What is a Jade Plant? Crassula argentea (KRASS-oo-la ar-JEN-tee-uh) as known as Crassula ovata is an attractive succulent house plant belonging to the family Crassulaceae.
This long-lived, easy to grow houseplant has been popular for decades.
Indeed, some mature specimens of Jade plants have been handed down from one generation to the next, all the while having their extra leaves and stems shared to propagate even more Jade plants.
Jade plants are actually trees, and when they reach maturity they have thick, woody trunks and plump, shiny, oval leaves in a brilliant shade of green.
How to Care for Jade Plants
The Best Jade Plant Care Provides Bright Light & Consistently Warm Temperatures
The cheery, exotic jade plant can do very well in the dry air found in the vast majority of homes. In conducive climates, such as a desert setting, they can be grown outdoors year-round.
It’s very important to protect jade plants against freezing temperatures, so they must be taken indoors or covered when the nighttime temperatures drop below 50° degrees Fahrenheit.
Any room in your home or office that has a south facing window is a great location for a Jade plant. Second best is a west facing window.
Mature Jade plants need to have a minimum of four hours of direct sunlight daily. Cuttings and young plants should be placed in bright, indirect sunlight until they mature.
Indoors, Jade plants are happy with temperatures ranging from 65° – 75° degrees Fahrenheit. It’s best if the temperature drops a bit overnight. In the wintertime, keep your Jade plant away from drafty windows or areas where it may take a sudden chill.
Provide Ample Drainage
Like most succulents, Jade plants like to have sharply draining soil. Any good cactus or succulent mix will do, or you can make your own by mixing coarse sand and good potting mix 50-50.
Pot your Jade plant in a shallow, broad container made of a fairly heavy material to offset the weight of the plant’s leaves. It’s a good idea to decorate the surface of the soil with some fairly heavy rocks to help prevent the plant toppling over.
Remember that all cactus and succulents need to have containers with ample drainage holes.
Does The Jade Have Special Watering Needs?
As with most succulents and cacti, it’s a good idea to allow the soil of your Jade plant to become almost completely dry before giving it a thorough watering.
It’s best to water your Jade plant with distilled water or filtered water because these succulents can be rather sensitive to salts and chemicals.
Take care not to allow the water to splash up onto the leaves as this may tend to encourage rot.
Watch your plant for signs of water distress. If the plant is thirsty, it may start dropping leaves. Remaining leaves may shrivel or develop brown spots.
If the leaves become mushy, it means that your plant is waterlogged. In this case, allow the soil to dry completely and then resume watering in a sparing manner.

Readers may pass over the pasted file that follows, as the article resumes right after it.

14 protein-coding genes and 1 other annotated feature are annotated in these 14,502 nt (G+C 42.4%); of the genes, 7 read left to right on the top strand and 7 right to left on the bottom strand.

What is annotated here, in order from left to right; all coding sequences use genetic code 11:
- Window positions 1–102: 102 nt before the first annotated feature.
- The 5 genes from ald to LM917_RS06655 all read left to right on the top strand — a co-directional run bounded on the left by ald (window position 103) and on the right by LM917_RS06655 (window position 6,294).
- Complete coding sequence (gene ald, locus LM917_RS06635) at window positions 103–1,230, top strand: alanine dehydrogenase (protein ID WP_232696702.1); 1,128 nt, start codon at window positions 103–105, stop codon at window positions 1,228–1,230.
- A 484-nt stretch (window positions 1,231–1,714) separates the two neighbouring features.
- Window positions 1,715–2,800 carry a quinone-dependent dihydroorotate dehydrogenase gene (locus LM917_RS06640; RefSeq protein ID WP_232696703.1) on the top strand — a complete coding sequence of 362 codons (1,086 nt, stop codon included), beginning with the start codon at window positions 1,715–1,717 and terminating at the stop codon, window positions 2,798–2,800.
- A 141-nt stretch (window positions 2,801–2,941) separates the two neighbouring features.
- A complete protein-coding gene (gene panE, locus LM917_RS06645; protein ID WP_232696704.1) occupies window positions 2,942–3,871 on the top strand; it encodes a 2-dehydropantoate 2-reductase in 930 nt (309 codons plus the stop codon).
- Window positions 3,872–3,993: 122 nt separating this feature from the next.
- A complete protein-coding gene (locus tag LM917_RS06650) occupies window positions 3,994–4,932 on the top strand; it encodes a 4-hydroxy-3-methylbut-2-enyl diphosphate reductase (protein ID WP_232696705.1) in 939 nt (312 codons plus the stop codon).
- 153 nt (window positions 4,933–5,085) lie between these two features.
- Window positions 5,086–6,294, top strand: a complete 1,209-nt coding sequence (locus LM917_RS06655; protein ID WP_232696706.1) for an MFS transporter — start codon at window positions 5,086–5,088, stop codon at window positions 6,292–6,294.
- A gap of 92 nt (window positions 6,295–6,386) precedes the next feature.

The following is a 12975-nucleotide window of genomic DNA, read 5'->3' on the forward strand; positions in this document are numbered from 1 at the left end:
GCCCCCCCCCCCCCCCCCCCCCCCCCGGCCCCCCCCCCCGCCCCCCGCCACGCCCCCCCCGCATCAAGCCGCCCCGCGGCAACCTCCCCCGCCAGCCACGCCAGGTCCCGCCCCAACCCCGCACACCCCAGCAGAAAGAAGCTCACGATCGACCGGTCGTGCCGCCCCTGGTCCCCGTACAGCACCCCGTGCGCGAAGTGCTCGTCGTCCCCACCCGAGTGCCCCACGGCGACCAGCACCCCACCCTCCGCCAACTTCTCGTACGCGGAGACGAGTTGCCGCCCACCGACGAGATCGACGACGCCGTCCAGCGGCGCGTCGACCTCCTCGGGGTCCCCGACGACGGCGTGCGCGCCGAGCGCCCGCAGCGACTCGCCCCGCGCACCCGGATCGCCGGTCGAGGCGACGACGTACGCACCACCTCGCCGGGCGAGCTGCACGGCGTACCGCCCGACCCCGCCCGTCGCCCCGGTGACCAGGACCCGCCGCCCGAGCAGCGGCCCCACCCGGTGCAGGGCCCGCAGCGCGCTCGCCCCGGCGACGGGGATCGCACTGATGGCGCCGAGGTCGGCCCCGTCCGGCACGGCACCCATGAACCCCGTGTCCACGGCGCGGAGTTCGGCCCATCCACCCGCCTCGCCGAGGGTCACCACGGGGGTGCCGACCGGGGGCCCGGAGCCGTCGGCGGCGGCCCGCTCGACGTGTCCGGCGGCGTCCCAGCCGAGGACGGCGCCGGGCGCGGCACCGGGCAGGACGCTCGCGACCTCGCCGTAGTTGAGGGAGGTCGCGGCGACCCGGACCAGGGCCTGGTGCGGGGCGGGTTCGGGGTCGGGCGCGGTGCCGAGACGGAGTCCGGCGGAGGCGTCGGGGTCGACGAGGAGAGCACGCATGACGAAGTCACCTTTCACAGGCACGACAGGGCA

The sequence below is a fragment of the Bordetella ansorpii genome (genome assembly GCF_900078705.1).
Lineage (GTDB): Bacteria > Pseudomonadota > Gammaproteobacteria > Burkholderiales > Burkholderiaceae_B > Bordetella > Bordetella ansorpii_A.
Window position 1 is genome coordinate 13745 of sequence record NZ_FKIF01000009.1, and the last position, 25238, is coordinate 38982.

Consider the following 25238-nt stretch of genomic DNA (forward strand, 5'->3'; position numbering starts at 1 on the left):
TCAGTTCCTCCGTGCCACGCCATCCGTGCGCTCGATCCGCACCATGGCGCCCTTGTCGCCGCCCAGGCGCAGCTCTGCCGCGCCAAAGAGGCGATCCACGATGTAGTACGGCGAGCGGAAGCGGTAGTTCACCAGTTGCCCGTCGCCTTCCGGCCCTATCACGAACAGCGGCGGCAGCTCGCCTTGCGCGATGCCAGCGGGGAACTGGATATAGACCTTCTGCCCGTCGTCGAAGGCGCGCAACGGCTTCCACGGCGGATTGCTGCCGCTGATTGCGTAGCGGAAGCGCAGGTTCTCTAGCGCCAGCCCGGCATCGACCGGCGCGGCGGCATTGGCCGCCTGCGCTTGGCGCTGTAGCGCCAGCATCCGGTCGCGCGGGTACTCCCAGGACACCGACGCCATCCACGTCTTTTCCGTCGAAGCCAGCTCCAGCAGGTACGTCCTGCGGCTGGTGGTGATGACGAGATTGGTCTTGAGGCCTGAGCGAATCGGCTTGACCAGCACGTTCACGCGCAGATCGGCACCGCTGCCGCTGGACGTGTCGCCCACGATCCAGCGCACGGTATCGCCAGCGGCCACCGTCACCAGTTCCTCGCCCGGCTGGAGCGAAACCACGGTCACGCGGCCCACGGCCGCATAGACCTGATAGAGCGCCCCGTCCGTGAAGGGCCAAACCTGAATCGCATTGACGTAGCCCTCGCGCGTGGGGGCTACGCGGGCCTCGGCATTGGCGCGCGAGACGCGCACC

You may wish to give your Jade plant a feeding with specially formulated succulent or cactus fertilizer in the springtime. Alternately, you can use a standard houseplant fertilizer diluted to half strength.
How Often Do Jade Plants Need Watering?
The frequency of watering jade plants is very dependent upon the time of year, the age of your plant and your climate. During the growing season (spring through summer) your plant will need more water. In the wintertime, you can cut your normal watering schedule in half.
If your plant is a mature plant in a small pot, it will need to be watered quite often. If it is a young plant or cutting in a large pot with fresh soil, you should water sparingly to prevent rotting of roots.
Generally speaking, you should check your Jade plant’s soil frequently. When it is dry, water thoroughly, allowing the water to run through the soil and out the drainage holes.
Don’t reuse this water on other plants. It should be discarded as it will be full of salt and other minerals.
What Happens If You Overwater Jade Plants?
If you overwater your Jade plant, the leaves will become waterlogged and squishy and the plant may suffer from root rot.
A plant that has been standing in water for a significant period of time should be repotted using entirely fresh potting mix.
After you’ve repotted your Jade plant, withhold water for about a week, then provide a thorough watering. Allow the soil to dry out thoroughly before watering again.
After repotting a Jade plant, don’t provide fertilizer for a minimum of four weeks.
If you find that your Jade plant has become waterlogged and is suffering from root rot, in addition to repotting you should also pluck off a few healthy leaves to propagate.
This will ensure that you have a replacement plant if your mature plant does not survive.
How Do You Propagate Jade Plant?
Propagation of Jade plants is very easy. Just lay the healthy leaf on top of a pot of fresh succulent potting soil. Brush a bit of soil over the stem end of the leaf. Or stick stem cuttings from a top heavy jade.
Place the pot in a warm area with bright, indirect sunlight, and keep the potting mix dry. Soon you will see roots beginning to grow, and before you know it a tiny Jade plant will appear. When this happens, you can begin watering sparingly.
When your baby plant has developed deep roots and grown a bit, you can move it into brighter light and begin watering it deeply when the potting soil dries. Continue treating it like a mature plant, and it will soon be one.